cluckmeister wrote:Just call me old and set in my ways, but I kill all the ducks I want using an Olt 66 and a whistle. Those high dollar calls are pretty sharp looking but in my opinion, its the caller not the call that makes a deference when it comes to killing ducks. If you 120 dollar call guys likem , buym. But don't call my Olt cheap LOL
Sure, you're old and set in your ways.
And if you really can kill all the ducks you want with an Olt 66 and a whistle, or any
combination of calls you're plainly blessed with less want or far greater opportunity than most enjoy.
Then, too, no one will ever argue that the caller's ability isn't more important than his tools' (unless, of course, they're total crap). Given a pretty low threshold of tonal realism, timing and cadence generally trump tone. Still, those who've payed attention know some tones can plainly afford greater leverage than others, and which tones those are can change from situation to situation and even while working the same bird. That's where the most versatile, and in my experience more expensive, calls earn their premium from me.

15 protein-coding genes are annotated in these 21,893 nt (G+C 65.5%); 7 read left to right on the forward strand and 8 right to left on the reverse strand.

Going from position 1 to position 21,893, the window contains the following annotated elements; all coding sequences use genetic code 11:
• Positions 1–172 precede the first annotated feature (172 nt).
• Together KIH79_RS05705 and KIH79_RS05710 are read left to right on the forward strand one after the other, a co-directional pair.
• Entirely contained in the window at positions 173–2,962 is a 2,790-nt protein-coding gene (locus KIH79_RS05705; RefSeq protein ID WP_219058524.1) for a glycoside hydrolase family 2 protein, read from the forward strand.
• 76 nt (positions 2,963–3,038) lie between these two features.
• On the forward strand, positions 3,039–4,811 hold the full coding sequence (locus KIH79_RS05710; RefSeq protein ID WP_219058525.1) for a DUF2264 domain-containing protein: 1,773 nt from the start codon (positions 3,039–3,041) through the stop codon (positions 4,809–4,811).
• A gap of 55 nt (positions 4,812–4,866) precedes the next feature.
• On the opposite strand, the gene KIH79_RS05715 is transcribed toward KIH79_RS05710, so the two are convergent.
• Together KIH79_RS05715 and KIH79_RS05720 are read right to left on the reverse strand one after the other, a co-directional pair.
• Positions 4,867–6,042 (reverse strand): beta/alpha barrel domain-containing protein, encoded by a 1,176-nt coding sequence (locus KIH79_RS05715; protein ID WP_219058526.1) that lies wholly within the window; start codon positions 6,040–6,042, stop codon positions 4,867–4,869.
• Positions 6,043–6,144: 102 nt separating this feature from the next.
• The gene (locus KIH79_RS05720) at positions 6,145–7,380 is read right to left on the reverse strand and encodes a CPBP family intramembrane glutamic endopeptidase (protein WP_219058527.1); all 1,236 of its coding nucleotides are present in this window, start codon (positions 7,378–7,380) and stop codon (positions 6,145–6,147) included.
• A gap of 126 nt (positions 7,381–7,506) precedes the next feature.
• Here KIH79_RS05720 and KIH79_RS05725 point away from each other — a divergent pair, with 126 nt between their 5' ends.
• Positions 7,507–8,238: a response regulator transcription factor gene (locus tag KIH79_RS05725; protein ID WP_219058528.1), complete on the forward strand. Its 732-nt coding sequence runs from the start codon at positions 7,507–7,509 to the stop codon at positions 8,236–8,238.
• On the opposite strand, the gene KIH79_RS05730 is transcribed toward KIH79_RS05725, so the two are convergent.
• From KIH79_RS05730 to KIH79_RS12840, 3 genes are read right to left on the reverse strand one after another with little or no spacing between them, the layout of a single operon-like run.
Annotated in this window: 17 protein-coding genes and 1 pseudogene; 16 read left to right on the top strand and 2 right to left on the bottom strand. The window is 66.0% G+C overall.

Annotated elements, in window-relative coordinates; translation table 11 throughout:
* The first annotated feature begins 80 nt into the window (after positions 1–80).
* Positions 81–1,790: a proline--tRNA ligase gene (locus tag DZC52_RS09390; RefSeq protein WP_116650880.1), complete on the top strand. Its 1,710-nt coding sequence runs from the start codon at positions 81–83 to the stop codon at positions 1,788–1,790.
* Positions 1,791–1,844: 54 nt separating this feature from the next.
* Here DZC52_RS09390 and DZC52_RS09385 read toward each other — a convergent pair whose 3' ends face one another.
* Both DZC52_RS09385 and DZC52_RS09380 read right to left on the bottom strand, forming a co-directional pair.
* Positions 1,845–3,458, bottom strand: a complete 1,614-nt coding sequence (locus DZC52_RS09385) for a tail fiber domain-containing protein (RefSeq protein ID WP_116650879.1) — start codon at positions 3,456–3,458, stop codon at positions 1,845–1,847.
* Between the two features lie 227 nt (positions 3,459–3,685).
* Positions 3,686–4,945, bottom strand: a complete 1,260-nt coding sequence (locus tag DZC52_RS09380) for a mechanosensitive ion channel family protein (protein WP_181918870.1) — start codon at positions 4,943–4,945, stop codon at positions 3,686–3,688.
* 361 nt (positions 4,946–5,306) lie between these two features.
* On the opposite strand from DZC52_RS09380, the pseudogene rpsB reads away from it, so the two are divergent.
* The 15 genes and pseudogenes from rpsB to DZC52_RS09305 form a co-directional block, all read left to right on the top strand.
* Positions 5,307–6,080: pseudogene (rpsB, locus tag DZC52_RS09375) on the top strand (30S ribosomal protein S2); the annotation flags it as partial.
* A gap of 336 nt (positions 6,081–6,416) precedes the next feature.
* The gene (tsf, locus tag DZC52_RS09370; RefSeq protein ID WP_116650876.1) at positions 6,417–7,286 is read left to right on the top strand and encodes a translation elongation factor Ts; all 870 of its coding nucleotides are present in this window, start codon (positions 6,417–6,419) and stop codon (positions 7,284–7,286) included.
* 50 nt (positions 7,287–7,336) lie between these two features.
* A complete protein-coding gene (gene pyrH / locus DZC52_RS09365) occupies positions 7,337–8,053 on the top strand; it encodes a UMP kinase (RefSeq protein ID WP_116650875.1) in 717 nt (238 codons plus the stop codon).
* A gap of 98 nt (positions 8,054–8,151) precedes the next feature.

It's my job to help put 18-24 hard-pressed PhD toting (that's for you, Frank) ducks on the strap by 9:30 every open season morning, and the more calling options I have, the better our chances of managing that. And the better the call in hand suits my physiology, methodology and current tone preferences, the more I'm going to enjoy the process.
Sort of like a good carpenter who could do a passable job with whatever hammer you hand him but probably pays what most of us would consider a premium to use a hammer that better suits him and the job at hand.
If you think I'm wrong, you might be right.